Before I joined CALCASA in 2009, I was all about self-care for one reason: It felt good. Not a bad reason … actually, I’d say it’s a fantastic reason. However, it wasn’t until I started to understand more aspects of this work — and the coordinated efforts it takes to prevent sexual violence — that the larger motivations for wellness started to dawn on me. Recently a friend of mine sent me the following:
“The systems of oppression thrive on our denial of our needs.” This last part hit me like a ton of bricks. If there’s the slightest chance of re-creating this system, it has to start with each individual investing in oneself. And self-care doesn’t have to look like yoga or meditation. Just like the paragraph above says: “Whatever I am doing for myself (obviously provided that I’m not violating anyone else) is valid and important, because I am important.” So, in no particular order — and with no research whatsoever — here are my 10 reasons for self-care:
- You feel better. I know it seems like a no-brainer, but seriously, if you take a few minutes to breathe deeply, take a walk or read a book, your stress level will decrease.
- You can better care for others. When your mind is scattered and you’re still trying to process the events happening in your life, it’s pretty hard to be present for someone else who needs you.
- You look healthier. When I fall out of the habit of taking care of myself, I hear these words more frequently from my co-workers: “You look tired.” “Are you sick?” “Go home.” This is a reminder for me that I have got to do something for myself.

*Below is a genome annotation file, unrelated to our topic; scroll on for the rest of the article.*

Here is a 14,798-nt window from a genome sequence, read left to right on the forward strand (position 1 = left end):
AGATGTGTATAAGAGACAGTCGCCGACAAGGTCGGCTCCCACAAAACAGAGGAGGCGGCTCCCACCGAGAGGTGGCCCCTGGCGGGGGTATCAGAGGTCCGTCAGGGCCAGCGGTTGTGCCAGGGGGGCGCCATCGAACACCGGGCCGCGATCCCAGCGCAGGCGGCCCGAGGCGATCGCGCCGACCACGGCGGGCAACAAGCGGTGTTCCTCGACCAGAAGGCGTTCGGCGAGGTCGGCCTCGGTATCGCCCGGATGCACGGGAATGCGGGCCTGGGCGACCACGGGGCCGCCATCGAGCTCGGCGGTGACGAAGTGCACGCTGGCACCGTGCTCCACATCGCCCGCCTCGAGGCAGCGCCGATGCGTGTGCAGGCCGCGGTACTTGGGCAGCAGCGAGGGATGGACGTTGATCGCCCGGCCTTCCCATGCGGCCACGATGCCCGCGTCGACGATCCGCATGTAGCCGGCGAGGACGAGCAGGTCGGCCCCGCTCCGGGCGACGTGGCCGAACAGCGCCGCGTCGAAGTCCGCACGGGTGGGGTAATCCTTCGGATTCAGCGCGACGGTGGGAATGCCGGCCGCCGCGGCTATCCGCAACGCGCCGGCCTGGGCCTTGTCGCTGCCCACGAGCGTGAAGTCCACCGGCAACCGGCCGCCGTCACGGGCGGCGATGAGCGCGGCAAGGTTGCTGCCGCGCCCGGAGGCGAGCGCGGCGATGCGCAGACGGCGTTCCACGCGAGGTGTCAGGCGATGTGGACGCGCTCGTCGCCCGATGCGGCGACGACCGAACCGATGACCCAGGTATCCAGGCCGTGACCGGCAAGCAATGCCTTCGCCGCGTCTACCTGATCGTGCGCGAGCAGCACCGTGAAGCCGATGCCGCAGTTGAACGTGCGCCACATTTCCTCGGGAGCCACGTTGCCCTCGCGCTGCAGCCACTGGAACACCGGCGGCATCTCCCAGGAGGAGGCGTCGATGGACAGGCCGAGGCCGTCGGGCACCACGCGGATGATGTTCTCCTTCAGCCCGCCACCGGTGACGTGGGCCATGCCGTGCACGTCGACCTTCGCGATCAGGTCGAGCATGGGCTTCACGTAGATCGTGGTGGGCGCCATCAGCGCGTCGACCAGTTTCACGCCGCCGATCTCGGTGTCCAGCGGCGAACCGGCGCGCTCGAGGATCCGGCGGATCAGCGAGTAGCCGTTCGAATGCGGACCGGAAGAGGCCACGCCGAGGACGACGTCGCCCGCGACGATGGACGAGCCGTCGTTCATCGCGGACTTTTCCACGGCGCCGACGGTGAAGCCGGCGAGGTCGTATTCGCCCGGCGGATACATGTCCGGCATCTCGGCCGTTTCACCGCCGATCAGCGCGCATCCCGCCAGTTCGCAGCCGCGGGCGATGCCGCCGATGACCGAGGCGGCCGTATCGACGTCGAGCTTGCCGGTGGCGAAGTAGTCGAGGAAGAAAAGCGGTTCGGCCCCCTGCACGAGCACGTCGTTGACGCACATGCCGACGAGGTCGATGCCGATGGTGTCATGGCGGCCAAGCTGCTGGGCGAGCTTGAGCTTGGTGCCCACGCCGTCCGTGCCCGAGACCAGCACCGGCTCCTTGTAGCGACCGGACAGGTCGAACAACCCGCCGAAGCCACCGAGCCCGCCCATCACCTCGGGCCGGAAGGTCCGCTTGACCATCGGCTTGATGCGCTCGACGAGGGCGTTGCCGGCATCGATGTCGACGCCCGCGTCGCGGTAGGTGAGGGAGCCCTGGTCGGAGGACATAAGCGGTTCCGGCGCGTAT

- It feels good. Like I said before, this is why I started investing more in self-care (yoga, specifically), and it’s a perfectly good reason to make wellness a daily practice.
- It’s you-time. Whether at work, home or in the community, you’re interacting with people who have a variety of needs. Setting aside time for yourself allows you to identify your own needs.
- Avoid becoming ill. When you’re faced with a lot of stress, you actually start to manifest physical symptoms. Some research says that 90 percent of doctor’s visits are for symptoms that are at least partially stress related.
- Increase your productivity. It’s amazing — even when I feel like I have more work than the hours in the day, taking some time for self-care actually creates more time for me. I’m able to think with clarity and prioritize what needs to get finished.
- Develop healthy practices. When you start taking care of yourself in one aspect of your life — say, work — it permeates to other areas as well.
- You deserve it. Seriously! Everyone deserves to take care of one’s needs!
- “The systems of oppression thrive on our denial of our needs.” I come back to this because, if nothing else, take care of yourself so we can change the system — so we are one step closer to destroying the systems of oppression.
Pass this along … encourage others to bring more wellness in their lives!